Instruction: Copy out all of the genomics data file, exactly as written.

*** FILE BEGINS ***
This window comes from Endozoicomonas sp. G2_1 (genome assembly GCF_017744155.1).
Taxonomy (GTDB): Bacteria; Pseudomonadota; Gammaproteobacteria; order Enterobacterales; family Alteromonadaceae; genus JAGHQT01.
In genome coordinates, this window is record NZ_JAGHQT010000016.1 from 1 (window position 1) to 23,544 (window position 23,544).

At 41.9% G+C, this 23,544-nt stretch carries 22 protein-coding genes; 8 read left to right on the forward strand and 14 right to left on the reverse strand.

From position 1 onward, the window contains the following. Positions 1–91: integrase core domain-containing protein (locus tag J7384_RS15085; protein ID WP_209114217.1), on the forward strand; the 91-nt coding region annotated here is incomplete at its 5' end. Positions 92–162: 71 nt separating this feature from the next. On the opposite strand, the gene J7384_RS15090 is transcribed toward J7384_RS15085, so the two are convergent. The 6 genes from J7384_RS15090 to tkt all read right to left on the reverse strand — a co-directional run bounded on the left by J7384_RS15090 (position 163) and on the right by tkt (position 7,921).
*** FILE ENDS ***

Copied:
This window comes from Endozoicomonas sp. G2_1 (genome assembly GCF_017744155.1).
Taxonomy (GTDB): Bacteria; Pseudomonadota; Gammaproteobacteria; order Enterobacterales; family Alteromonadaceae; genus JAGHQT01.
In genome coordinates, this window is record NZ_JAGHQT010000016.1 from 1 (window position 1) to 23,544 (window position 23,544).

At 41.9% G+C, this 23,544-nt stretch carries 22 protein-coding genes; 8 read left to right on the forward strand and 14 right to left on the reverse strand.

From position 1 onward, the window contains the following. Positions 1–91: integrase core domain-containing protein (locus tag J7384_RS15085; protein ID WP_209114217.1), on the forward strand; the 91-nt coding region annotated here is incomplete at its 5' end. Positions 92–162: 71 nt separating this feature from the next. On the opposite strand, the gene J7384_RS15090 is transcribed toward J7384_RS15085, so the two are convergent. The 6 genes from J7384_RS15090 to tkt all read right to left on the reverse strand — a co-directional run bounded on the left by J7384_RS15090 (position 163) and on the right by tkt (position 7,921).